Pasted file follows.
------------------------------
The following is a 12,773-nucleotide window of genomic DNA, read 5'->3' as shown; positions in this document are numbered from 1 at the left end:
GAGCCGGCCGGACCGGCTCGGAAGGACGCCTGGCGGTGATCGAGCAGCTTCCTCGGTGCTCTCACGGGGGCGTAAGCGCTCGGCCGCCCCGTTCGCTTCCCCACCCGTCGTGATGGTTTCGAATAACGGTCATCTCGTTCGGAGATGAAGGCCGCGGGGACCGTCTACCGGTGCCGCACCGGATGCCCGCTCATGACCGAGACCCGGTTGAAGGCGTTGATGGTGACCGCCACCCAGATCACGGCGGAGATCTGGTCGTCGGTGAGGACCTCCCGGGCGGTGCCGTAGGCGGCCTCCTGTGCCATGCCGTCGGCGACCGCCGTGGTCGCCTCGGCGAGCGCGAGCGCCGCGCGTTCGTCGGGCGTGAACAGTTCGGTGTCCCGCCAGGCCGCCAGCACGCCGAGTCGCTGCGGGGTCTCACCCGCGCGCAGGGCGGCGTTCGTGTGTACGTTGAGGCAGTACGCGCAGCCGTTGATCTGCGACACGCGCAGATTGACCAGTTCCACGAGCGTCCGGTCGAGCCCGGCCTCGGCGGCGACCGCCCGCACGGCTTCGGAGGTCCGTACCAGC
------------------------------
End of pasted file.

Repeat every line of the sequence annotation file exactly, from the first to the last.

The following is a 12,773-nucleotide window of genomic DNA, read 5'->3' as shown; positions in this document are numbered from 1 at the left end:
GAGCCGGCCGGACCGGCTCGGAAGGACGCCTGGCGGTGATCGAGCAGCTTCCTCGGTGCTCTCACGGGGGCGTAAGCGCTCGGCCGCCCCGTTCGCTTCCCCACCCGTCGTGATGGTTTCGAATAACGGTCATCTCGTTCGGAGATGAAGGCCGCGGGGACCGTCTACCGGTGCCGCACCGGATGCCCGCTCATGACCGAGACCCGGTTGAAGGCGTTGATGGTGACCGCCACCCAGATCACGGCGGAGATCTGGTCGTCGGTGAGGACCTCCCGGGCGGTGCCGTAGGCGGCCTCCTGTGCCATGCCGTCGGCGACCGCCGTGGTCGCCTCGGCGAGCGCGAGCGCCGCGCGTTCGTCGGGCGTGAACAGTTCGGTGTCCCGCCAGGCCGCCAGCACGCCGAGTCGCTGCGGGGTCTCACCCGCGCGCAGGGCGGCGTTCGTGTGTACGTTGAGGCAGTACGCGCAGCCGTTGATCTGCGACACGCGCAGATTGACCAGTTCCACGAGCGTCCGGTCGAGCCCGGCCTCGGCGGCGACCGCCCGCACGGCTTCGGAGGTCCGTACCAGC